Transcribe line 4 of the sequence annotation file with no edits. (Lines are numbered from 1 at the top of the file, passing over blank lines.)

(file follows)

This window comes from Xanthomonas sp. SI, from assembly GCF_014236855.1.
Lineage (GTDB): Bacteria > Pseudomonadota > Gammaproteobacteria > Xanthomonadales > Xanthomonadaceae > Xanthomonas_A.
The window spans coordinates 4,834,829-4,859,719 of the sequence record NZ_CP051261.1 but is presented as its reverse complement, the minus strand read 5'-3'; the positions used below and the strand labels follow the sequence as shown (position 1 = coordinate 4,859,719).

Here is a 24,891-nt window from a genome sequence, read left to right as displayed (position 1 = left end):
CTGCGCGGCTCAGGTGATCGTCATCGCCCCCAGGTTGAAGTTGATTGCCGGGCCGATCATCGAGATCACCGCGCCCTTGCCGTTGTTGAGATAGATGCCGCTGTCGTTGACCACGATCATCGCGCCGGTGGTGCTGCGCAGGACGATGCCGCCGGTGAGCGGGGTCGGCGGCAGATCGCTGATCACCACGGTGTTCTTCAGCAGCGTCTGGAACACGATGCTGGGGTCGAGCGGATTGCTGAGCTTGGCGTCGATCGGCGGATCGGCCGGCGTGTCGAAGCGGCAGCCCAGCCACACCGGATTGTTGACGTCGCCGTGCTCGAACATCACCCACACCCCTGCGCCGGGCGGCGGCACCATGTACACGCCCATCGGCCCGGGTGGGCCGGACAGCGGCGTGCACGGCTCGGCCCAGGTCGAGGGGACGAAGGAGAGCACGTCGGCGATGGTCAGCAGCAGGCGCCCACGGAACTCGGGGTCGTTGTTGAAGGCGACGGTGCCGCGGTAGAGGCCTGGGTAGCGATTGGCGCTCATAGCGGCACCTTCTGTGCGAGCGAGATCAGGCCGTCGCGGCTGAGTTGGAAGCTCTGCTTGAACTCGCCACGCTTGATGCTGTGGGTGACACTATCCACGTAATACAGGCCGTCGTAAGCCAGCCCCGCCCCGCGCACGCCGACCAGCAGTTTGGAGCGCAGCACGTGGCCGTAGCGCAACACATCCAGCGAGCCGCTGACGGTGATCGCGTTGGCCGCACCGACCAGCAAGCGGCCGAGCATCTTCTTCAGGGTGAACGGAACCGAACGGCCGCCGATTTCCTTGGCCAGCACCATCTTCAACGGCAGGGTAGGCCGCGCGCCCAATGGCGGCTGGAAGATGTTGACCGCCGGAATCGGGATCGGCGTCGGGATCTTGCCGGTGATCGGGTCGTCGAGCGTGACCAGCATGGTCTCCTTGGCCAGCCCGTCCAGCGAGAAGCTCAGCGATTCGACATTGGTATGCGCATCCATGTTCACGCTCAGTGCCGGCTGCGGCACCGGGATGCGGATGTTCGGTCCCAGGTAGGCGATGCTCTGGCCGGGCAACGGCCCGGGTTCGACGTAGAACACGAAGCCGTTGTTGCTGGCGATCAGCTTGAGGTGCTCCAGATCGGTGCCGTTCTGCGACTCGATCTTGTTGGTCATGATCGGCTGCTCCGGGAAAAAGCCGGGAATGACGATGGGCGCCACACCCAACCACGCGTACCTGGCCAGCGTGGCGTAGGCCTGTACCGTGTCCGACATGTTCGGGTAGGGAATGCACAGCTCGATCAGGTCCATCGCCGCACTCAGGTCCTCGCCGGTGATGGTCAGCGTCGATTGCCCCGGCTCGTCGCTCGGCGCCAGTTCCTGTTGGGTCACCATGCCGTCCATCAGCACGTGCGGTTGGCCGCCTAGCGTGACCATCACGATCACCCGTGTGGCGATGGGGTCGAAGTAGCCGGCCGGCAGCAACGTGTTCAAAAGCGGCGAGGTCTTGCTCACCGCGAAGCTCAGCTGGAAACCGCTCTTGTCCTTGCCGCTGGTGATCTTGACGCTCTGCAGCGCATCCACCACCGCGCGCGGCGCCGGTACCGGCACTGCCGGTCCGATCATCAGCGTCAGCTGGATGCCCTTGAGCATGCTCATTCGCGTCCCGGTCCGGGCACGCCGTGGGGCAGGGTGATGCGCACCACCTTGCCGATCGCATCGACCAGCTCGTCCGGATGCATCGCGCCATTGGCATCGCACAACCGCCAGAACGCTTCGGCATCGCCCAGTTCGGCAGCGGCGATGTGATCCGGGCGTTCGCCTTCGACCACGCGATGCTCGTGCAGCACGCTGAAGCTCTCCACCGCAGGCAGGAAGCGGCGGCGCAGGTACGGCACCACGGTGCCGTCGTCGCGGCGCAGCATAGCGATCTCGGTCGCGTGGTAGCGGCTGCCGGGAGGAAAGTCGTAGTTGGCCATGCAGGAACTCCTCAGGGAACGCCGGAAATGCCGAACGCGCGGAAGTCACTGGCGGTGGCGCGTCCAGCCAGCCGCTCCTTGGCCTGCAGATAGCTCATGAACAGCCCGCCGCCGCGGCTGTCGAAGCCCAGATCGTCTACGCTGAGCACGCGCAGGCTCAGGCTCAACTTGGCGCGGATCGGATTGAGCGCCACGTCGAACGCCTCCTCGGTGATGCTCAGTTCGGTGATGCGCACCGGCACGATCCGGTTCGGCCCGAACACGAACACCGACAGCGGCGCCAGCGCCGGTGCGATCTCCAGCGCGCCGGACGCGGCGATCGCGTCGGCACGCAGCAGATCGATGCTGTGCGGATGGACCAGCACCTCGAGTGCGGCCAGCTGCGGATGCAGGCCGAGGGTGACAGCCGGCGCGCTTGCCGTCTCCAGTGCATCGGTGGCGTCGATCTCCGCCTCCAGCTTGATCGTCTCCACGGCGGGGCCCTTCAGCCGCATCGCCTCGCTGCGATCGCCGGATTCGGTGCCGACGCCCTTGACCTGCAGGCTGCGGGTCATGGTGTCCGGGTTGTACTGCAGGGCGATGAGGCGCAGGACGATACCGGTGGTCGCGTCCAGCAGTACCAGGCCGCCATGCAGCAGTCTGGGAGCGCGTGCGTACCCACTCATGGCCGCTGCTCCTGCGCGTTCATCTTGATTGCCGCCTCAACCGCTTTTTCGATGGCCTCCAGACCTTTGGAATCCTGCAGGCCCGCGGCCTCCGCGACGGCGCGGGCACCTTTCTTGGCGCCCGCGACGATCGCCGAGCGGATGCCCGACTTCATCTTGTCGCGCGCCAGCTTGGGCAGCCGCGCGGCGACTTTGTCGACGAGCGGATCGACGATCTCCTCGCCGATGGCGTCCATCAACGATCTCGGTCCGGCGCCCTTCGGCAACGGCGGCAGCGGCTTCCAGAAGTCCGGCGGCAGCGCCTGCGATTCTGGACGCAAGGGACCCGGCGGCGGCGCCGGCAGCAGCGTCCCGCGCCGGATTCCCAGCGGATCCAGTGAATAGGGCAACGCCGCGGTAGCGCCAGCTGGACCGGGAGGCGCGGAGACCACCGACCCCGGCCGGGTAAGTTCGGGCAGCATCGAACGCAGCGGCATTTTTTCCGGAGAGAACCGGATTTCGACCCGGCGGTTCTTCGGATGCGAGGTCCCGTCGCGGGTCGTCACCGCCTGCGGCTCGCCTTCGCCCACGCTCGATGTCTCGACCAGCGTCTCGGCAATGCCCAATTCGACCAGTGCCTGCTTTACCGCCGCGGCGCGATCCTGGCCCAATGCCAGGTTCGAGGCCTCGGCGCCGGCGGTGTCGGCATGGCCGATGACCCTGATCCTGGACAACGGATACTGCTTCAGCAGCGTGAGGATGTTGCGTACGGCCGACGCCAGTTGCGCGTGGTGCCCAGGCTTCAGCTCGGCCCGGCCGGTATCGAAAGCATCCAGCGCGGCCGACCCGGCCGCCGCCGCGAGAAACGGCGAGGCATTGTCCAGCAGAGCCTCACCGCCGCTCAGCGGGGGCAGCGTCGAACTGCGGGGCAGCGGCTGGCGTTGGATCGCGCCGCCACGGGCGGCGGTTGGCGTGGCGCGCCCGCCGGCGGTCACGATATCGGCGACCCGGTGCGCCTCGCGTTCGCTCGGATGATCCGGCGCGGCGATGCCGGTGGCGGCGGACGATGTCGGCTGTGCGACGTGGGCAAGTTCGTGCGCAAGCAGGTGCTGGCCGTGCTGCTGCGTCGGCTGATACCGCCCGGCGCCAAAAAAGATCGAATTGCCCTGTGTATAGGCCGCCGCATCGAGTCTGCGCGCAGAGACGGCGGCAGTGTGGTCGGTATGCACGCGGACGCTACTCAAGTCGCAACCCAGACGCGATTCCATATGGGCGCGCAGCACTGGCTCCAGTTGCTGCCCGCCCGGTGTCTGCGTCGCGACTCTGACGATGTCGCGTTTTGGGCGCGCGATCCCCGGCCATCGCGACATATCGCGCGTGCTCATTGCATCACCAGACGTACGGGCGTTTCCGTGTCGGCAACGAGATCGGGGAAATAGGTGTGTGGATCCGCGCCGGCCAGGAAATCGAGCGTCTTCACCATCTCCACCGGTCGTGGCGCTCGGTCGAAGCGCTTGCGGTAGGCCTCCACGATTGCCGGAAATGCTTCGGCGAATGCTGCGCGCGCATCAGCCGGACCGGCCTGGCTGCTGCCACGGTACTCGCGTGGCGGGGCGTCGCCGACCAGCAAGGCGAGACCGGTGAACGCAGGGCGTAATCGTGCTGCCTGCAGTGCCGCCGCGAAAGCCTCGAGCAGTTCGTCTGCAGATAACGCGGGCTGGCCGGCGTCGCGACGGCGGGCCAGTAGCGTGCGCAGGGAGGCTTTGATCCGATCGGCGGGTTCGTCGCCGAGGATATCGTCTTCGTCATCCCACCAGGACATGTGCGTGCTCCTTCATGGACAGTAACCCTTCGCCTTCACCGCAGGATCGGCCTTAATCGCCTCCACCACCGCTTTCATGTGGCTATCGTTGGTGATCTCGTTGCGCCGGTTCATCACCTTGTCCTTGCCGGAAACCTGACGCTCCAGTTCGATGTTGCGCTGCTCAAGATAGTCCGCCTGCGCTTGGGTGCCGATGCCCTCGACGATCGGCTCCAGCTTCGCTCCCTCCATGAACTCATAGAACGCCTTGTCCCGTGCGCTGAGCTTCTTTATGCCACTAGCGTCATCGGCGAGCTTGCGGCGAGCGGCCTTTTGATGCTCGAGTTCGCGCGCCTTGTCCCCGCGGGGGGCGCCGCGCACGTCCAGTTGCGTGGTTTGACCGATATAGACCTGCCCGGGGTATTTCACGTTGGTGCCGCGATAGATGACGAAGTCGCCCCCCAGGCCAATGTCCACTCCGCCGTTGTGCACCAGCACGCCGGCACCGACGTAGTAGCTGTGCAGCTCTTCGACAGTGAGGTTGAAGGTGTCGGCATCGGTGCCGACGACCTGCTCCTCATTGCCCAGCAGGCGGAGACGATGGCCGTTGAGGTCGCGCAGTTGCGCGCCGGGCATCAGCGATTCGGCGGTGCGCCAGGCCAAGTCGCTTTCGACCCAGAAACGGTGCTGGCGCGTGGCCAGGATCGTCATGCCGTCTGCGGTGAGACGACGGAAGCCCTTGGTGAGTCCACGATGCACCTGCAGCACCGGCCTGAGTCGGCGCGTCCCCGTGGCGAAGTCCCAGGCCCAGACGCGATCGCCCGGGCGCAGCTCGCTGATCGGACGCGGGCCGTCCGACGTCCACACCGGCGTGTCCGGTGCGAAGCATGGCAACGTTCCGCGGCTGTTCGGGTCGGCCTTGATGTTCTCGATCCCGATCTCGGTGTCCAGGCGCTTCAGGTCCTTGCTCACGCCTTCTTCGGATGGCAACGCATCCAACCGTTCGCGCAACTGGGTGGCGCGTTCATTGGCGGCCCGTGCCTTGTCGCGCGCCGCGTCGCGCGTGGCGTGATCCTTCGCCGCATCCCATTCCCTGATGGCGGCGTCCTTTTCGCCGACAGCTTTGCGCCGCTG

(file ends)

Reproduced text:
Here is a 24,891-nt window from a genome sequence, read left to right as displayed (position 1 = left end):